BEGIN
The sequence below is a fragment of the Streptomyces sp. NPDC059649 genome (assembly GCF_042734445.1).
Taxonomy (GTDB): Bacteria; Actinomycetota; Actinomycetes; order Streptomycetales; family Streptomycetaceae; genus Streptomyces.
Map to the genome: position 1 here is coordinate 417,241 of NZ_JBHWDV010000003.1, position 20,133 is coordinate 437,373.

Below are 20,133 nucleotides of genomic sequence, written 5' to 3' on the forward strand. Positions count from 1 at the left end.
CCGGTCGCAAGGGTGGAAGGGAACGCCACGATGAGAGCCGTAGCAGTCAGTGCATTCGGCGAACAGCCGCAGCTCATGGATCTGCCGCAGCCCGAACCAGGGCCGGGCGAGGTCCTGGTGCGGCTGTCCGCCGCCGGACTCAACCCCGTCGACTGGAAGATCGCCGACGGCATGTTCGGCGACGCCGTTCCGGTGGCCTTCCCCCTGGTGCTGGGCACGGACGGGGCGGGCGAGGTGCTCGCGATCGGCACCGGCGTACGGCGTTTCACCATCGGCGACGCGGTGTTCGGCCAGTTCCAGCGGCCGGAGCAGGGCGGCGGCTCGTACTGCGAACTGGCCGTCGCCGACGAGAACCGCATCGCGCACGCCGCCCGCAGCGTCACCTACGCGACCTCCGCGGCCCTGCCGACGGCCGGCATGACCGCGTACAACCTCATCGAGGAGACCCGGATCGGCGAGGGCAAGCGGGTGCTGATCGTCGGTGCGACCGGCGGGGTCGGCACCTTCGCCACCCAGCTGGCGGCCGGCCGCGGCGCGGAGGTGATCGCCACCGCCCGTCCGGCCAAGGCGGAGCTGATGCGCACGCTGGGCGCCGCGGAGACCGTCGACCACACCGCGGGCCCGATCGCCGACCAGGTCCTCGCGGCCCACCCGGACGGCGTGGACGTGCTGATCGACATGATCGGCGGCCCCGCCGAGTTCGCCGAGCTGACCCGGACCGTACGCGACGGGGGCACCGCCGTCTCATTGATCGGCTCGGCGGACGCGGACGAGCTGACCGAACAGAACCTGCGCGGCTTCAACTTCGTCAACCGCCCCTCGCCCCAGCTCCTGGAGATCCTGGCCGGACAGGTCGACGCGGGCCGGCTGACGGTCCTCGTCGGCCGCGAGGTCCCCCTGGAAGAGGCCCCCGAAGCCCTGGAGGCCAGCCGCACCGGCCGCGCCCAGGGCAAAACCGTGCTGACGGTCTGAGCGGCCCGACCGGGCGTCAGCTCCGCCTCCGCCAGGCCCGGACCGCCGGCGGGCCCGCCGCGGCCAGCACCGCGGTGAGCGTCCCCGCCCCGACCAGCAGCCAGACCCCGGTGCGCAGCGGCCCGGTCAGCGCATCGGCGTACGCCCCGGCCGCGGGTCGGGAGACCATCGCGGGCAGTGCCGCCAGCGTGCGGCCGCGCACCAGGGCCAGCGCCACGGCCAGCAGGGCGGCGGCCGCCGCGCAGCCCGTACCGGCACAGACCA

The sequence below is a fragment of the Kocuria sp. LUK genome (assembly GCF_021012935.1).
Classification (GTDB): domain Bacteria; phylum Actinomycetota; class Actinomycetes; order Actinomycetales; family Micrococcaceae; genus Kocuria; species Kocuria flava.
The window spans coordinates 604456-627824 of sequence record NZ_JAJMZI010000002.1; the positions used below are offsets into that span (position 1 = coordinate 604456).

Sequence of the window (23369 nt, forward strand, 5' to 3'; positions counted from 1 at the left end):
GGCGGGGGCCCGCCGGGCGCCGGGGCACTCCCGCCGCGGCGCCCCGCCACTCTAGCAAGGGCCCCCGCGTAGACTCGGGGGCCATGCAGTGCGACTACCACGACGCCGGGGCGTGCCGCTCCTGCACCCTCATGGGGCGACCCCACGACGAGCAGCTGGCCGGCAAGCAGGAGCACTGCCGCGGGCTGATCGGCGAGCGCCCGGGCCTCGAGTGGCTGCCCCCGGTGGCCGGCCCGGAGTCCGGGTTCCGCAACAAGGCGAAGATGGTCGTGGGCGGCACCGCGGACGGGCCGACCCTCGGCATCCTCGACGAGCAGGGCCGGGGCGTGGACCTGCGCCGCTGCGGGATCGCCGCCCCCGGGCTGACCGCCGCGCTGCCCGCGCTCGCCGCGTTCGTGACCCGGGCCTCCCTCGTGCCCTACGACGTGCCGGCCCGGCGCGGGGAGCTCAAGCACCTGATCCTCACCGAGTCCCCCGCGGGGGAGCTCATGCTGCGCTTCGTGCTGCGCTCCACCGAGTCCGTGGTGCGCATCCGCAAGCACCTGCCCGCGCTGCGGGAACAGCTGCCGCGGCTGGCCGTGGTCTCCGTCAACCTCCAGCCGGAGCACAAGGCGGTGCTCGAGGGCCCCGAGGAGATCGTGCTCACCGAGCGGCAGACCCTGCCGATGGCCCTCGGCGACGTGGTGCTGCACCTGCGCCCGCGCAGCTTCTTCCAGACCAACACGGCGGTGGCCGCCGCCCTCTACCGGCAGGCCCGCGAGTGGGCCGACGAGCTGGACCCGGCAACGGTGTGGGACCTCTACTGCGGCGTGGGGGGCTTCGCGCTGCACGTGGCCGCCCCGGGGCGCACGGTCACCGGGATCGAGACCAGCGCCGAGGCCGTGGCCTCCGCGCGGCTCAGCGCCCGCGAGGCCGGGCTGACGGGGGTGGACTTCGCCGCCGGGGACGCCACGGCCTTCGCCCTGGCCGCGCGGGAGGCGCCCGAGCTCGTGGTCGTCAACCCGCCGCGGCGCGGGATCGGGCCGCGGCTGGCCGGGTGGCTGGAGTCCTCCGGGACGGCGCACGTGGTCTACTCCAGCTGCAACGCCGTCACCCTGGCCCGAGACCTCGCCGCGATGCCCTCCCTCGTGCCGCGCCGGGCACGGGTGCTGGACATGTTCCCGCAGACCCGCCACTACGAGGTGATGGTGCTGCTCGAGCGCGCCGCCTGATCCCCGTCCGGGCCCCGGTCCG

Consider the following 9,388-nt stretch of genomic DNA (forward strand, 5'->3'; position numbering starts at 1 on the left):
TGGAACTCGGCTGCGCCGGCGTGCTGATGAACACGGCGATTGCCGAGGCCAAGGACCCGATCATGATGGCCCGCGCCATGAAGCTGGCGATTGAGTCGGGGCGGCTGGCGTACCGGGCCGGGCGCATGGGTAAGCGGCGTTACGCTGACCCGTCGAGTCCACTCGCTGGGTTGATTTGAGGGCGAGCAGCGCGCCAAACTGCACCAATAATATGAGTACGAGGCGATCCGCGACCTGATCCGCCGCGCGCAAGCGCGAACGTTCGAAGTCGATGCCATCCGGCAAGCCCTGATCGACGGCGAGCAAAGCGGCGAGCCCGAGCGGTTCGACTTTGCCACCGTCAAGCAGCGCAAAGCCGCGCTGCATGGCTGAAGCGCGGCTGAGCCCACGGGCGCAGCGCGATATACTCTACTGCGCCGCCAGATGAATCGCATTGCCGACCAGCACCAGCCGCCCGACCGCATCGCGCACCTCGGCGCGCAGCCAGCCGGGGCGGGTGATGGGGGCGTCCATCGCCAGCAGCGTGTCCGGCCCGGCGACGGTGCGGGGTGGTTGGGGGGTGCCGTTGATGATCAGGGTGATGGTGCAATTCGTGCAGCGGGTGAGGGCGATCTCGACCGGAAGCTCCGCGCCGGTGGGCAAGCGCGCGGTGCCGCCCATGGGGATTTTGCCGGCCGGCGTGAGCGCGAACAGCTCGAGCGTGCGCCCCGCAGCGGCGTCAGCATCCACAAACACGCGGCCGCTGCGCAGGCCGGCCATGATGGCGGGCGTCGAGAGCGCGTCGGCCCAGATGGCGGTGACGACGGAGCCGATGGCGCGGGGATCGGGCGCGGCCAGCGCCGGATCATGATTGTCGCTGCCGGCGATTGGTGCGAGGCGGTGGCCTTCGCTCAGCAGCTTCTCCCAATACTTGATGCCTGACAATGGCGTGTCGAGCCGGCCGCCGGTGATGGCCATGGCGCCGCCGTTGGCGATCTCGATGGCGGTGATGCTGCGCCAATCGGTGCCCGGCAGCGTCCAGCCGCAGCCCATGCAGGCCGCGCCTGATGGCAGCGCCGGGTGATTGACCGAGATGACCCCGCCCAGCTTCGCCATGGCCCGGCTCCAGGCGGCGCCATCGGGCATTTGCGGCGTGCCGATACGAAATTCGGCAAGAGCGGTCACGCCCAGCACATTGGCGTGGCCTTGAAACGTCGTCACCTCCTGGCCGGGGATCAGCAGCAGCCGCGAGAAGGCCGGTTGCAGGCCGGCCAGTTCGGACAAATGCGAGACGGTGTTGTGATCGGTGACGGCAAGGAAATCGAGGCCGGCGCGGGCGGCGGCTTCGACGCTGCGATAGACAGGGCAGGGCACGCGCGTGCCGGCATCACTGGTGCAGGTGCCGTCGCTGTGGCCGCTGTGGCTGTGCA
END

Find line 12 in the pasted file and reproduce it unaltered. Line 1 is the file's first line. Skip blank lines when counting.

TGGAACTCGGCTGCGCCGGCGTGCTGATGAACACGGCGATTGCCGAGGCCAAGGACCCGATCATGATGGCCCGCGCCATGAAGCTGGCGATTGAGTCGGGGCGGCTGGCGTACCGGGCCGGGCGCATGGGTAAGCGGCGTTACGCTGACCCGTCGAGTCCACTCGCTGGGTTGATTTGAGGGCGAGCAGCGCGCCAAACTGCACCAATAATATGAGTACGAGGCGATCCGCGACCTGATCCGCCGCGCGCAAGCGCGAACGTTCGAAGTCGATGCCATCCGGCAAGCCCTGATCGACGGCGAGCAAAGCGGCGAGCCCGAGCGGTTCGACTTTGCCACCGTCAAGCAGCGCAAAGCCGCGCTGCATGGCTGAAGCGCGGCTGAGCCCACGGGCGCAGCGCGATATACTCTACTGCGCCGCCAGATGAATCGCATTGCCGACCAGCACCAGCCGCCCGACCGCATCGCGCACCTCGGCGCGCAGCCAGCCGGGGCGGGTGATGGGGGCGTCCATCGCCAGCAGCGTGTCCGGCCCGGCGACGGTGCGGGGTGGTTGGGGGGTGCCGTTGATGATCAGGGTGATGGTGCAATTCGTGCAGCGGGTGAGGGCGATCTCGACCGGAAGCTCCGCGCCGGTGGGCAAGCGCGCGGTGCCGCCCATGGGGATTTTGCCGGCCGGCGTGAGCGCGAACAGCTCGAGCGTGCGCCCCGCAGCGGCGTCAGCATCCACAAACACGCGGCCGCTGCGCAGGCCGGCCATGATGGCGGGCGTCGAGAGCGCGTCGGCCCAGATGGCGGTGACGACGGAGCCGATGGCGCGGGGATCGGGCGCGGCCAGCGCCGGATCATGATTGTCGCTGCCGGCGATTGGTGCGAGGCGGTGGCCTTCGCTCAGCAGCTTCTCCCAATACTTGATGCCTGACAATGGCGTGTCGAGCCGGCCGCCGGTGATGGCCATGGCGCCGCCGTTGGCGATCTCGATGGCGGTGATGCTGCGCCAATCGGTGCCCGGCAGCGTCCAGCCGCAGCCCATGCAGGCCGCGCCTGATGGCAGCGCCGGGTGATTGACCGAGATGACCCCGCCCAGCTTCGCCATGGCCCGGCTCCAGGCGGCGCCATCGGGCATTTGCGGCGTGCCGATACGAAATTCGGCAAGAGCGGTCACGCCCAGCACATTGGCGTGGCCTTGAAACGTCGTCACCTCCTGGCCGGGGATCAGCAGCAGCCGCGAGAAGGCCGGTTGCAGGCCGGCCAGTTCGGACAAATGCGAGACGGTGTTGTGATCGGTGACGGCAAGGAAATCGAGGCCGGCGCGGGCGGCGGCTTCGACGCTGCGATAGACAGGGCAGGGCACGCGCGTGCCGGCATCACTGGTGCAGGTGCCGTCGCTGTGGCCGCTGTGGCTGTGCA